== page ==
April 12, 2013

Curzon Gate, Bardhaman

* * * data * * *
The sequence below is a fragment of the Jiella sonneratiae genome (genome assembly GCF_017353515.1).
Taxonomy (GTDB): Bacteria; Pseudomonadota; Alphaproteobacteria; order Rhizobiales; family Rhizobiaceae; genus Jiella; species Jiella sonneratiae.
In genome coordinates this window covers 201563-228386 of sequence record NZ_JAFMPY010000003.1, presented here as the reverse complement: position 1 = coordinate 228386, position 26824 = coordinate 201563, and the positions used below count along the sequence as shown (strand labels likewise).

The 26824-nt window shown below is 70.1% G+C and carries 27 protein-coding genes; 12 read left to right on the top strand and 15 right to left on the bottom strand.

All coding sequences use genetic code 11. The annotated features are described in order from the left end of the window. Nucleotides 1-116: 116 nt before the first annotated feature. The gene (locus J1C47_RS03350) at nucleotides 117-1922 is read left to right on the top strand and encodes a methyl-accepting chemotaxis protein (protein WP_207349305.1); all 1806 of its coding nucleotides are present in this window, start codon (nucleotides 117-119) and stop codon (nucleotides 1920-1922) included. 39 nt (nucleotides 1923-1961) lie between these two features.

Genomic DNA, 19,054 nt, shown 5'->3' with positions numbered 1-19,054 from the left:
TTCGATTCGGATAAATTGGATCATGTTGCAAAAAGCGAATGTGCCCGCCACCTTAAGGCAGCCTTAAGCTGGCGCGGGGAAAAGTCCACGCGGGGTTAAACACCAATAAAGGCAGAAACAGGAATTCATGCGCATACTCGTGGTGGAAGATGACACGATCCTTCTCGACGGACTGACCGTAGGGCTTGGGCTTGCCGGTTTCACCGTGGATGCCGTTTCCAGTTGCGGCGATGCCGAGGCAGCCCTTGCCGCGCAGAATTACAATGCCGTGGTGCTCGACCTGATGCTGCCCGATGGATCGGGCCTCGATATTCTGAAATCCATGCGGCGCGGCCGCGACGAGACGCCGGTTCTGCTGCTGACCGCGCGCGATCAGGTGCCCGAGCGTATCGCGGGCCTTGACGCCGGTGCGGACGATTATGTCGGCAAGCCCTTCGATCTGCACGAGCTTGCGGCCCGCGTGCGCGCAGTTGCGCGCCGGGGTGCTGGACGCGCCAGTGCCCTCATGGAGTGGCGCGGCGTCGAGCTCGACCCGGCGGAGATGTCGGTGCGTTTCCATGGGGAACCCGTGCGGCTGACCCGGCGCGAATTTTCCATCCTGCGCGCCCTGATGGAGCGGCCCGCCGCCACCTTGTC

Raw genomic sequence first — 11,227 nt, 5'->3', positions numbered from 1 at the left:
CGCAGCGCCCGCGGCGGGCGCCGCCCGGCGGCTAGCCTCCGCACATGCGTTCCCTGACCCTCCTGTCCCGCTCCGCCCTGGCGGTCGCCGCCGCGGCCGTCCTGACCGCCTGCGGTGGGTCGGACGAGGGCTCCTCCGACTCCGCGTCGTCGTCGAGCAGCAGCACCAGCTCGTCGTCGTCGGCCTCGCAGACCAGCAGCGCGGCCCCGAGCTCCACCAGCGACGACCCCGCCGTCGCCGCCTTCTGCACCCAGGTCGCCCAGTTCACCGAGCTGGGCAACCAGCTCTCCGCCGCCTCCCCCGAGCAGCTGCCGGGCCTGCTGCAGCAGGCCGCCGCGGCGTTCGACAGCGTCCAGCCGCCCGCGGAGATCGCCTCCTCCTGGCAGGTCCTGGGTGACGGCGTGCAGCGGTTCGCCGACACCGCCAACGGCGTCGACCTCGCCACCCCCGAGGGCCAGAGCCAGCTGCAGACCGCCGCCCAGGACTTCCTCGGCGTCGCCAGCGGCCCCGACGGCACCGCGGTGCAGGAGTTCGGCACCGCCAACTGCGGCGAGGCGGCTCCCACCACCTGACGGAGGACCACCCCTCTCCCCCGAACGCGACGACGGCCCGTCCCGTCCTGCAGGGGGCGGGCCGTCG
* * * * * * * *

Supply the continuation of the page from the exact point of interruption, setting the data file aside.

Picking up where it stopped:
The documented history of the province of Bardhaman (aka Burdwan) in Bengal goes back over 2,500 years when the last Jain Tirthankar Vardhaman Mahavir stayed at a small hamlet known as Astikagram during his lengthy sojourn – the hamlet was immediately christened as Bardhaman in his honor and continued to exist in its simplistic, pristine state for over a millennium while the world around it changed and developed, emperors and local lords came and went, and territories changed hands. In 1657, when the Mughal Emperor Shahjahan (reign AD 1627-57) ruled over the vast subcontinent, Sangam Rai Kapoor migrated from Lahore (present-day Pakistan) to Bardhaman under express command of the emperor to take over, expand into a local stronghold and manage the affairs of Bardhaman. But that is not where our story begins – it fast-forwards two and a half century to when Maharaj Bijoy Chand Mahtab (ruled 1887-1941, under regency from 1887-1902 since he was only six at the time of crowning) ascended the throne of Bardhaman province and immediately ordered the provincial administration, lukewarm and largely undecided in transferring its loyalty from the ousted Mughals to the British colonists, to leave no stone upturned to serve and appease the British administration that had overtaken the country following defeat of the native forces in the 1857 Sepoy Mutiny/War of Independence – it is difficult to ascertain the primary reasons behind the Maharaj’s capitulation to the foreign forces but he could have been guided by sensitivity towards his subjects who would have benefited greatly, financially, academically as well as socially, by assisting the subcontinent’s masters in their entire capacity against localized revolts and freedom struggle outbreaks, or by the lure of personal achievements, monetary, social as well as statutory – either way, in his bid to keep his colonial masters content and satiated, the Maharaj, who was no more than a local well-paid and extremely affluent revenue collector (“zamindar”) enjoying a title (“maharaj”) that was under no circumstances hereditary, turned away from the freedom movement that was gradually gripping the country in a fervent and united stance – he was bestowed with the title of “Rajadhiraj” by Bordillian, the then Lieutenant-Governor of Bengal, in 1903 and “Maharajadhiraj” by Lord Minto, the then Viceroy of the subcontinent, in 1908 in recognition of the valuable assistance he provided against the revolutionaries and the revenue his province generated annually to keep the coffers of British treasury overflowing. The Maharaj’s chivalry and courage was hailed when he saved the life of Sir Andrew Fraser, the Lieutenant-Governor, from Bengali revolutionaries intent on assassinating the latter and he was awarded with further titles of KCIE (Knight Commander of the Indian Empire) and Indian Order of Merit (class III).